18. 18. Section 1 What is Internal Derangement OBJECTIVES 1. Define Internal Derangement. 2. Describe signs & Symptoms related to it. 3. Identify patients with disc problems. 4. Differentiate between the two types of disc displacement. 5. Choose the correct line of treatment. Definition: It is defined as an abnormal positional and functional relationship between the disk and articulating surfaces. Emshoff R. and Rudisch A. (2003) defined internal derangements of the temporomandibular joint as an abnormal relation of the articular disc to the mandibular condyle and the articular eminence. Jaw pain, clicking of the joint, irregular and limited movement of the jaw are the characteristic symptoms of this disorder. 17  iBooks Author
  19. 19. Prevalence: Internal derangement and associated complications are the most common pathologic entities affecting the jaw. Solberg W.K. (1979) 82% of patients presenting with pain and functional disturbance of their TMJ will have displaced disks when examined with magnetic resonance imaging. The overall prevalence of symptomatic disk displacement or internal derangement may range between 20% and 30%, making them frequently encountered conditions. 18  iBooks Author
  20. 20. Disc Displacements Anterior disk displacement of the TMJ Movie 3.1 Disc displacement with reduction is a malrelationship of the disk to the condylar head and articular eminence. Although the disk may displace m e d i a l l y, l a t e r a l l y, o r ( r a r e l y ) posteriorly to the condyle, it generally displaces anteriorly. First stage in the sequence of events leading to osteoarthritis. TMJ morphology, have shown a path of progression that includes changes The video indicates the altered not only in the disc position, but also relation between the condyle and the in its configuration. disc during opening and closing. 19  iBooks Author
  21. 21. Internal derangements can be divided into 2 categories: anterior disk displacement with reduction and anterior disk displacement without reduction. The Signs & Symptoms: Disc displacement is considered to be associated with clinically noticeable clicking noises on opening and closing of the mouth as long as the condition in which the disk is located anteriorly and slips back into its normal position during opening of the mouth is called anterior disk displacement with reduction; the opposite condition is known as anterior disk displacement without reduction. disc reduces to its normal position on opening. Disc Displacement With Reduction: 1.Pain 2.Joint sounds (single, short duration) 3.Catching sensation during mouth opening 20  iBooks Author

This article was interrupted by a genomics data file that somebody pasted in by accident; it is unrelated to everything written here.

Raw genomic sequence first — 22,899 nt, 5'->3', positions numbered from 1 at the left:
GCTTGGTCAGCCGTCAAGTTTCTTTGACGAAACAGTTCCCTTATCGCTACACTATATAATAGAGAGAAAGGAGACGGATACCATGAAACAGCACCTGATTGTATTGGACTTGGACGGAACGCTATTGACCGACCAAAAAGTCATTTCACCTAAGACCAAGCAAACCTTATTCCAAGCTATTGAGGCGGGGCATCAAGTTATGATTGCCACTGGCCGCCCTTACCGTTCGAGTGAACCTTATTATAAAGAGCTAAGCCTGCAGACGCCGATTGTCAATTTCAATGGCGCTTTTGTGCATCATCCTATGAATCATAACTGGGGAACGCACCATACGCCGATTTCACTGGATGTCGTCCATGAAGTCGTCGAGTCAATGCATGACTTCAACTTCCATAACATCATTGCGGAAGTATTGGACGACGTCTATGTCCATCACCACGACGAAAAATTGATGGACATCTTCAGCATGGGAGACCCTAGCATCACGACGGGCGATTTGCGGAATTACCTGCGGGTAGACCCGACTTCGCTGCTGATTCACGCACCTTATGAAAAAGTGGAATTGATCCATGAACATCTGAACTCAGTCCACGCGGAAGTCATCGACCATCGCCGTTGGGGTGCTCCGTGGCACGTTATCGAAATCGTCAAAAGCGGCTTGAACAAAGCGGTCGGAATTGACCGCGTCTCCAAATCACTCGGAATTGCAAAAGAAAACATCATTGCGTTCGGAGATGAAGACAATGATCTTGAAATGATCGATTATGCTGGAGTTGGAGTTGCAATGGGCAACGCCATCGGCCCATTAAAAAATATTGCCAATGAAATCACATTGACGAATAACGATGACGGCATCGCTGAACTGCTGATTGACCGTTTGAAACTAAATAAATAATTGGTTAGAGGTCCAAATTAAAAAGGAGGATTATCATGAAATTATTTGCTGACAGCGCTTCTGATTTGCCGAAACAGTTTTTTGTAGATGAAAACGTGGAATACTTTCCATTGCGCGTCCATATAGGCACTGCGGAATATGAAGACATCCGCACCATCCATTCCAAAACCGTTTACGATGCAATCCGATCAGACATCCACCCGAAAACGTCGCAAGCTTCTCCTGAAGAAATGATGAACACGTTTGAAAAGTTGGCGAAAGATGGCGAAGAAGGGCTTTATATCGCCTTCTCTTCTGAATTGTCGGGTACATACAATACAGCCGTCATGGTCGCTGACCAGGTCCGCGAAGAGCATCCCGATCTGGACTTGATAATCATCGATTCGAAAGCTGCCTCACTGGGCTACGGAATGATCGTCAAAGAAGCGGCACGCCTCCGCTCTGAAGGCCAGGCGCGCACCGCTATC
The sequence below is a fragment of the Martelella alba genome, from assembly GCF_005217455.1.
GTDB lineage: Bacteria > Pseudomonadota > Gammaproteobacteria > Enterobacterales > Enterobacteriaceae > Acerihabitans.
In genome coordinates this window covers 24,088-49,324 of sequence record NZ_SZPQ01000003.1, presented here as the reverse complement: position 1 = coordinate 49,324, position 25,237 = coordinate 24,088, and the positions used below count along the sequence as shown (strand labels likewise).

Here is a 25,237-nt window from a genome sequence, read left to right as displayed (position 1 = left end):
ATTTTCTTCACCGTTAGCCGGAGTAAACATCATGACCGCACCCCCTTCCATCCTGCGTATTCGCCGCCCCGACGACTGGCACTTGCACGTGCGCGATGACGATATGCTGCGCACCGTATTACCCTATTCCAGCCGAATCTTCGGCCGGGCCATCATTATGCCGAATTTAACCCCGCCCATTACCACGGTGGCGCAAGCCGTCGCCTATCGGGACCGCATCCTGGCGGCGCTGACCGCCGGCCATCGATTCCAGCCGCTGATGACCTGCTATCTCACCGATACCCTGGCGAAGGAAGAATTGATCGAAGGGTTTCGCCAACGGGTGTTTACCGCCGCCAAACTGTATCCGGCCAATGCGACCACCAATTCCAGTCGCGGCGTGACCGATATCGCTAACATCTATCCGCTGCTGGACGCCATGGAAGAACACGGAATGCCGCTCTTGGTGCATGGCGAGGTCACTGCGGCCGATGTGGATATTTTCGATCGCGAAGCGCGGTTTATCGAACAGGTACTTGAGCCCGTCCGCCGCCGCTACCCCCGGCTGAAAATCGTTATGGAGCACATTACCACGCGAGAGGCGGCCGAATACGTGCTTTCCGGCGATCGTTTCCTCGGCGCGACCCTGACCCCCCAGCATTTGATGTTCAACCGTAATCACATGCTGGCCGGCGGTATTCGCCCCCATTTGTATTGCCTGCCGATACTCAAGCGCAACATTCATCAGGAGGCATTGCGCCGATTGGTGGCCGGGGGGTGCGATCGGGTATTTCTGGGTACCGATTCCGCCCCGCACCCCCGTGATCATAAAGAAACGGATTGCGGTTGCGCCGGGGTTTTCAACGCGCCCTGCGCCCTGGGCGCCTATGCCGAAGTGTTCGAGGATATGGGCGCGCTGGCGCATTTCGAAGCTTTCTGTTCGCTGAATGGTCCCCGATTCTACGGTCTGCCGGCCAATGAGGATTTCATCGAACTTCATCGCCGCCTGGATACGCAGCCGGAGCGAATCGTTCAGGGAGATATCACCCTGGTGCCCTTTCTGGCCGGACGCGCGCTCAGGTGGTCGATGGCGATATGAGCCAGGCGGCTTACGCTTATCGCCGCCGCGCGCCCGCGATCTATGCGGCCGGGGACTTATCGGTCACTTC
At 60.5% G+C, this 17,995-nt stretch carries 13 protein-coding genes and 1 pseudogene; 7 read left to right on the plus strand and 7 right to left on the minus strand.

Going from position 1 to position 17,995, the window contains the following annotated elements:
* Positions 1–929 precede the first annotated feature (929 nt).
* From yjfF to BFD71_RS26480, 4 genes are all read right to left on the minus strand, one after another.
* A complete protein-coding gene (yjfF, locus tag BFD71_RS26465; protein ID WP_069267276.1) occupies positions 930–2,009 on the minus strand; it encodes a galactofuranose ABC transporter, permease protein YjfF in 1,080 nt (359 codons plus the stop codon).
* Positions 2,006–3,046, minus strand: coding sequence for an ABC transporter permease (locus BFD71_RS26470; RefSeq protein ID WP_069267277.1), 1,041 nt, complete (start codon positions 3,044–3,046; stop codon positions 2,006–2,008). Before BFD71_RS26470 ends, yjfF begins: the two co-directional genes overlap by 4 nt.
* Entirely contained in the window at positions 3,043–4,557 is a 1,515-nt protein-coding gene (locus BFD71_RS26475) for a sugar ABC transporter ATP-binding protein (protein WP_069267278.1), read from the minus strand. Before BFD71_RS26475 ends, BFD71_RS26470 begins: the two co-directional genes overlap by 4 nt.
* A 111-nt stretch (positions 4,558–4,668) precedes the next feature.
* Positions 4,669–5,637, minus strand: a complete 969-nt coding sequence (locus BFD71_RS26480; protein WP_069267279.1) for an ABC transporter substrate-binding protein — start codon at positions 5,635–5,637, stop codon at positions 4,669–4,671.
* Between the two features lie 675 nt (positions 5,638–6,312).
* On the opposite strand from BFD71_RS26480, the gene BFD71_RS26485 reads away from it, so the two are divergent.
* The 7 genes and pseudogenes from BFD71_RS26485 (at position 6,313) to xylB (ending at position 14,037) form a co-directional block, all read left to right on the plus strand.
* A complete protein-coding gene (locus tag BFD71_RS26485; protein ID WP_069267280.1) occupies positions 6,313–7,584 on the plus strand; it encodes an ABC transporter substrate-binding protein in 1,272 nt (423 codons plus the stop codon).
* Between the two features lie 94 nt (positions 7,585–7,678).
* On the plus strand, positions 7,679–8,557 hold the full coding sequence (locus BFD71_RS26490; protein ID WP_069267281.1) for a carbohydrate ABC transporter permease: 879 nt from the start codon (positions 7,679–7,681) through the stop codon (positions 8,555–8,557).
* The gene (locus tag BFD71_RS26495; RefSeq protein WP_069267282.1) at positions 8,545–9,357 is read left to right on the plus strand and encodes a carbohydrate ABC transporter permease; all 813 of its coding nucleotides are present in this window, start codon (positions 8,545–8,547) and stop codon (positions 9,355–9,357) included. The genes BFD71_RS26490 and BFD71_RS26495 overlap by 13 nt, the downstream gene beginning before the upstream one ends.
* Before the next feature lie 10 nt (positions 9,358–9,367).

22. 22. 4.Deviation in opening pathway Disc Displacement Without Reduction: Pathogenesis: 1.Limited mandibular opening TMJ disc displacement results from 2.Normal eccentric movement to the ipsilateral side 3.Restricted eccentric movement to the contralateral side. its inability to slide smoothly due to increased friction or degenerative changes in the joint surfaces. The sequence of events, starting with increased friction in the upper joint 4.Pain compartment and culminating in disc 5.J o i n t s o u n d s ( l o n g d u r a t i o n sounds ) displacement. Activation of various parafunctions, such as clenching, compromises the lubrication system in the upper TMJ compartment. 21  iBooks Author
  23. 23. The resulting increased friction displaced disc is shared between two p re v e n t s t h e d i s c f ro m s l i d i n g vectors, one of which is directed together with the condyle. f o r w a rd . A p p a re n t l y, o n m o u t h On jaw opening, the condyle is pulled away from the disc by the inferior head of the lateral pterygoid muscle. closure, the superior belly of the lateral pterygoid muscle pulls the disc anteriorly. As a result, the ligaments joining the Subsequently, during mouth opening, disc to the condyle are gradually the condyle, which is now posterior to stretched, and the ‘mobilized’ disc the loose disc, gradually pushes it gravitates slightly downward and down the slope of the eminence, forward. displacing it further forward. Subsequently, on clenching, the Since the lateral articular disc bears unstable disc is propelled forward by the bulk of the shearing and pressure from the condyle. At this compressive loads, persistent loading point, the force on the slightly 22  iBooks Author